Soju: What is it and why people love it

Neutral spirits like vodka have less of a fan base than, say, gin or rum. Whiskies in particular have a huge following, being one of the most valuable type of spirit out there, spawning legions of collectors and connoisseurs.

How is it then, that the humble soju, also a neutral spirit, has become such a popular alcoholic beverage, especially among the young?

To be clear, we’re not saying that neutral spirits are unpopular. They’re not. People drink vodka all the time. Folks just aren’t as enthusiastic about them, since there’s little or less nuance to talk about with a flavorless drink.

Less thinking, more drinking

Perhaps that’s why people actually don’t talk too much about soju. They just drink them. There’s no nosing of the spirit in a tasting glass, no looking out for floral notes on the palate, or what have you. You shoot the drink, fill up your glass, and go for another.

Perhaps that’s where the allure of soju lies. It reasons that one drinks soju purely for enjoyment, not so much appreciation. There’s no need to be wrecking your head about the liquid you’re drinking when downing soju. You’re simply allowed to let loose.

Needless to say, this beverage has its origins rooted in Korea. And therein lies another clue as to why soju has proliferated. Korean culture, with its infections K-pop music and addictive K-dramas being so easily accessible these days, has brought along with it other Korean sensibilities as it spreads around the world.

In Korean dramas especially, you often see friends, family and coworkers enjoying soju together, often in a romanticized, down-to-earth setting. It feels warm, people are connected talking about their daily lives, and you just want to be there and have that feeling too.

It’s no coincidence then that drinking of soju in Korea is a communal activity. Koreans drink it together with colleagues after work at a pojangmacha (a tented street stall) while having anju (food meant to be consumed with alcohol). Or they meet up with friends over barbecue and do rounds after rounds of soju shots.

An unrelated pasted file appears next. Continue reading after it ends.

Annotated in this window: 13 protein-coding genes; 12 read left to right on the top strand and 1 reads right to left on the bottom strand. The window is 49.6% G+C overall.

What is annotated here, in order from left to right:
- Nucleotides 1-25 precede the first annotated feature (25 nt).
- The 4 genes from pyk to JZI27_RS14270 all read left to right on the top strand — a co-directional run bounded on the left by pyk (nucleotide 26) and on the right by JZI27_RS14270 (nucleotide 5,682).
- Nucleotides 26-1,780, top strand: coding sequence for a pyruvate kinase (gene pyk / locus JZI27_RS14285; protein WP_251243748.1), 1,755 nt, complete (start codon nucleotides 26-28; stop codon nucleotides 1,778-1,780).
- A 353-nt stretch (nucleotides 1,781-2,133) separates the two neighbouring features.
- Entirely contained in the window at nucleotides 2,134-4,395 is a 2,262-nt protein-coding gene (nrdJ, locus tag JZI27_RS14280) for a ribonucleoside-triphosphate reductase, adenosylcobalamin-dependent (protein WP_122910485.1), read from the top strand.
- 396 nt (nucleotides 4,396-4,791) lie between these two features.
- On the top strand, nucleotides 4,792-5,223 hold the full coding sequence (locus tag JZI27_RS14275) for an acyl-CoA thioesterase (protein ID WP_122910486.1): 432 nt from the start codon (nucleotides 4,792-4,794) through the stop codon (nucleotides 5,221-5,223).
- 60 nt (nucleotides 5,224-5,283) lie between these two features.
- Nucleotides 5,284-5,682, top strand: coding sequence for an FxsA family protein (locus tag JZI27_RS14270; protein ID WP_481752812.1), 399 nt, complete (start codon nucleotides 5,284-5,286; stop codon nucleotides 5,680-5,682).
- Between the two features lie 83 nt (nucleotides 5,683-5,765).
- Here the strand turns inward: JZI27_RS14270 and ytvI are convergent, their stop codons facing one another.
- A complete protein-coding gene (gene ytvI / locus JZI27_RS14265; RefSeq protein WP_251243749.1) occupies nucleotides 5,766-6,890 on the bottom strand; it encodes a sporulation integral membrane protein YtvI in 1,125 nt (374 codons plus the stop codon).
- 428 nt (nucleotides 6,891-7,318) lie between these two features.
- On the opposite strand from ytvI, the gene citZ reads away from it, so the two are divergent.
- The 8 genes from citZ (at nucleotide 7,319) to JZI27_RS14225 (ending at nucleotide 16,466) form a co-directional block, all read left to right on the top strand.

The cares of the world simply floats away as you enjoy good drink and good food with the right company.

But what is soju?

There’s no magical ingredient in soju that gives it such an effect. Like vodka, soju is made from starchy vegetables such as potato, or from grains like barley or rice. The end-result is the same, a distilled neutral spirit.

While vodka usually proofs at around 40% ABV, soju is usually found at around the low 20s in terms of alcohol by volume. This does mean soju is easier to shoot than a vodka shot, the latter of which many find too unpalatable and burning when downed neat.

The texture of soju is slightly more viscous as well, giving it a better mouthfeel. It is also slightly sweeter. Not to mention the many, many flavors that soju producers tend to release their bottles in too, like apple, grape and peach, among many others. This kaleidoscope of easy options likely adds to the appeal for the younger crowd.

In fact, one of the most popular ways to drink soju is with Yakult (yes, the probiotic drink). It’s as simple as it sounds. Just combine soju with your choice of Yakult flavor, and you got a classic. We recommend a 1:1 bottle (soju usually comes in 375ml bottles and Yakult in 65ml ones) mix for something that’s not too sweet, palatable and best had with food.

The fruit flavors from Yakult actually does complement the often-neutral soju well, which explains its popularity. Alternatively, watermelon soju jugs are also a hit. Here, fresh watermelon juice is mixed with soju in a jug, then served. It’s as simple as that.

It’s not complicated

Soju isn’t hard to understand. It’s enjoyable in its simplicity, and therefore widespread acceptance as a drink for comfort.

Soju is a working person’s drink, meant to alleviate your work stresses by getting you tipsy, but more importantly, by being a social lubricant. No talk of blends, terroir or benefits of fractional distillation here. Soju is just soju. After all, jargon divides while simplicity unites.

More so than other types of alcohol, soju brings people together. So whether you’re drinking at home or at a Korean BBQ joint, the next time you open a bottle of soju, be sure to gather round a few of the closest people in your life.

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